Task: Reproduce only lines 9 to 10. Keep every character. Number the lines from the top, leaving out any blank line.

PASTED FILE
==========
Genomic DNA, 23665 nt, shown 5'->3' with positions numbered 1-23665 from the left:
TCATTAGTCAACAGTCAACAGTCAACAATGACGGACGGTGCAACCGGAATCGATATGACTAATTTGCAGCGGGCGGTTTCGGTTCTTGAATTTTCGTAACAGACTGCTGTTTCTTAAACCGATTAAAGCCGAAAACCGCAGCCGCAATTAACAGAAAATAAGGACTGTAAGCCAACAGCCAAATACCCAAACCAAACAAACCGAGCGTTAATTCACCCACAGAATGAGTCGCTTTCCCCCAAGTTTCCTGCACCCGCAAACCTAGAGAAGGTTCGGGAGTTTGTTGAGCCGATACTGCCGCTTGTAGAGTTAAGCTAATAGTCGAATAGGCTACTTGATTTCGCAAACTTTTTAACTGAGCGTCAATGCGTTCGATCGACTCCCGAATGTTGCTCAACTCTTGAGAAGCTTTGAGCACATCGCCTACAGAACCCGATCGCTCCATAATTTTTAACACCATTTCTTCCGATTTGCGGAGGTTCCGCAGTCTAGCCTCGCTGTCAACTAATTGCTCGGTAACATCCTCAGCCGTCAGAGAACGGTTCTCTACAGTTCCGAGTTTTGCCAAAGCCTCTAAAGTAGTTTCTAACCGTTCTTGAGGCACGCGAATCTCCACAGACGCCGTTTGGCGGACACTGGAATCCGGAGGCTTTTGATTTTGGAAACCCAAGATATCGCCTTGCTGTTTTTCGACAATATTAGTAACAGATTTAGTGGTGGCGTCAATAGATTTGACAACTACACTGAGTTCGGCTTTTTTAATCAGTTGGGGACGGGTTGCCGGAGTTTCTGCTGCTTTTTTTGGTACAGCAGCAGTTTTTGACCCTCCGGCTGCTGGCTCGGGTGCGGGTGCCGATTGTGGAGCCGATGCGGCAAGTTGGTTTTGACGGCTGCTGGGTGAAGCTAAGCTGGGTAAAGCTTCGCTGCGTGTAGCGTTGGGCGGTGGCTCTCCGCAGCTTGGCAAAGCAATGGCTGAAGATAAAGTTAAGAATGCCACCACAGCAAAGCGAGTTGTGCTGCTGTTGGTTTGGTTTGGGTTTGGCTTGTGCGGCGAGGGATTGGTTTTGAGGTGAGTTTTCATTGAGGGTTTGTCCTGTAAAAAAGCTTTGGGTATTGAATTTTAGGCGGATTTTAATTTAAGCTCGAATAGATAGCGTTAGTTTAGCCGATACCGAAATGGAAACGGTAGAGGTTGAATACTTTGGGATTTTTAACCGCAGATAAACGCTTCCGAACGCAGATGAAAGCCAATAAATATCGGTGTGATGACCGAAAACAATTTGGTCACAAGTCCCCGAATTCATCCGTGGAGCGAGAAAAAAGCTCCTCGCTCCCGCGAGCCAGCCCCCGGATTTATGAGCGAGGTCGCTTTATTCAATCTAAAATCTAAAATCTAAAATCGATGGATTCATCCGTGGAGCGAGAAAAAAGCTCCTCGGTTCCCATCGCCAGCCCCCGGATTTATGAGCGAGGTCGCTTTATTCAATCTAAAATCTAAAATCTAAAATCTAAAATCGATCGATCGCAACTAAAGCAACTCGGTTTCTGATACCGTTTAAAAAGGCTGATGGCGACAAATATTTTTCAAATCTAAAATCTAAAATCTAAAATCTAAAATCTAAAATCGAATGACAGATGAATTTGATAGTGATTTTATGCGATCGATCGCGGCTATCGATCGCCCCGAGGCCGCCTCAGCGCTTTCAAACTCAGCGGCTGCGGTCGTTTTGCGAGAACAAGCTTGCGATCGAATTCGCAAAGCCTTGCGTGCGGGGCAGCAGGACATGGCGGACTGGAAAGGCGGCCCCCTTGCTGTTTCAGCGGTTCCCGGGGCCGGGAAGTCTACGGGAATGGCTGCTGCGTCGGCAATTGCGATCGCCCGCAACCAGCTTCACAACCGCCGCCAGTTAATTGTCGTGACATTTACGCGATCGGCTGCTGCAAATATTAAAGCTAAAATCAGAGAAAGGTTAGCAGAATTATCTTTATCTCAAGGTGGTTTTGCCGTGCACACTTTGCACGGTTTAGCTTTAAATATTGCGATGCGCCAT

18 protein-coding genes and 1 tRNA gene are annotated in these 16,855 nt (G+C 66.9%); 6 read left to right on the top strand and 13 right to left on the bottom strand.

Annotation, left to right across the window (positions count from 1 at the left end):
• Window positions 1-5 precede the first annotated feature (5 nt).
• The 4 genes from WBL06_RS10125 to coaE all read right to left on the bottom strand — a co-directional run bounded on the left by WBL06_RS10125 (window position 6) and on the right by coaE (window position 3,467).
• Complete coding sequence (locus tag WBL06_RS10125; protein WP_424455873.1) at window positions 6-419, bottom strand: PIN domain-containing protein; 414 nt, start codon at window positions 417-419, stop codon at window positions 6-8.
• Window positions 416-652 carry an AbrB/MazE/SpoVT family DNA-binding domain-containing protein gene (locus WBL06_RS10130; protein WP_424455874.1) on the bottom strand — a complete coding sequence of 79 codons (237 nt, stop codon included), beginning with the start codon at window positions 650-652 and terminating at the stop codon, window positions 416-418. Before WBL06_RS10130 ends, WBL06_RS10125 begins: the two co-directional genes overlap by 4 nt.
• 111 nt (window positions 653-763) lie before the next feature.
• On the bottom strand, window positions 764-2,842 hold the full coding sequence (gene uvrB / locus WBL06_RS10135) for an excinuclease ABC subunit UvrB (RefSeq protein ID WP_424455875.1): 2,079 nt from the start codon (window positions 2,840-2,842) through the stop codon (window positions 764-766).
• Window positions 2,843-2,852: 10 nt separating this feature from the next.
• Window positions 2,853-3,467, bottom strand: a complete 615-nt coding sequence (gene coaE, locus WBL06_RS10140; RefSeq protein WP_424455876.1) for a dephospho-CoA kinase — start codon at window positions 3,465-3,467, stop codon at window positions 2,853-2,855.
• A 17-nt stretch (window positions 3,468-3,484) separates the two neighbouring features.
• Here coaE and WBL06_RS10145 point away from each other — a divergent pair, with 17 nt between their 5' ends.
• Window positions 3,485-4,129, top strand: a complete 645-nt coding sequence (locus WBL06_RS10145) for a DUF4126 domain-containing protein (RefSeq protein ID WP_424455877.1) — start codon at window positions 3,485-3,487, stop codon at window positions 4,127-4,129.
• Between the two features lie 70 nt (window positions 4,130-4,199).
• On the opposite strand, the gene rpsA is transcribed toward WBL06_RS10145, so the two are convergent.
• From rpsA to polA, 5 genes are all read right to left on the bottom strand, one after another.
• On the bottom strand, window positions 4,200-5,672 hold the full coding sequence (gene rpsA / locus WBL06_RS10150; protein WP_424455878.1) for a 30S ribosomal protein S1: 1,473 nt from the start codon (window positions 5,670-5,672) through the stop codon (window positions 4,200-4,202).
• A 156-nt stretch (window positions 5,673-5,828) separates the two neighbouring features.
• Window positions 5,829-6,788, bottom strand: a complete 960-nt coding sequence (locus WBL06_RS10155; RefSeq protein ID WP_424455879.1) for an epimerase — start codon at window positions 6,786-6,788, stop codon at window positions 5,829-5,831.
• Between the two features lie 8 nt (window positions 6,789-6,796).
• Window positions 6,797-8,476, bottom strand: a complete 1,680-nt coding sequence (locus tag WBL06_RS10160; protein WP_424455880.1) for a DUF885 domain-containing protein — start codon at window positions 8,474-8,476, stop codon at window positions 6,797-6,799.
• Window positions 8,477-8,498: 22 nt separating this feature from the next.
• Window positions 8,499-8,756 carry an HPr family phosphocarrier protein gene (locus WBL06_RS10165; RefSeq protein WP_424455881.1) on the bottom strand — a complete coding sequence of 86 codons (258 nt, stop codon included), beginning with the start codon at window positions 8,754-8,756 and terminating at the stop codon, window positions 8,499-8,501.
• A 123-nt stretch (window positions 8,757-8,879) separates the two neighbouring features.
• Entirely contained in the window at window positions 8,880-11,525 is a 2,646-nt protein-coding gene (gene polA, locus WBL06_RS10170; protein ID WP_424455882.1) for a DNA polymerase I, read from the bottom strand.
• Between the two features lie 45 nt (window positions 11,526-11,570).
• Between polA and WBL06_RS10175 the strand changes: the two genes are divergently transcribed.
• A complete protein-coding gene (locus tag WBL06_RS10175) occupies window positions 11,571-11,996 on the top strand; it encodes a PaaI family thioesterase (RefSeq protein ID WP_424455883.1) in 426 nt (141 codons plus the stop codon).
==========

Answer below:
• 111 nt (window positions 653-763) lie before the next feature.
• On the bottom strand, window positions 764-2,842 hold the full coding sequence (gene uvrB / locus WBL06_RS10135) for an excinuclease ABC subunit UvrB (RefSeq protein ID WP_424455875.1): 2,079 nt from the start codon (window positions 2,840-2,842) through the stop codon (window positions 764-766).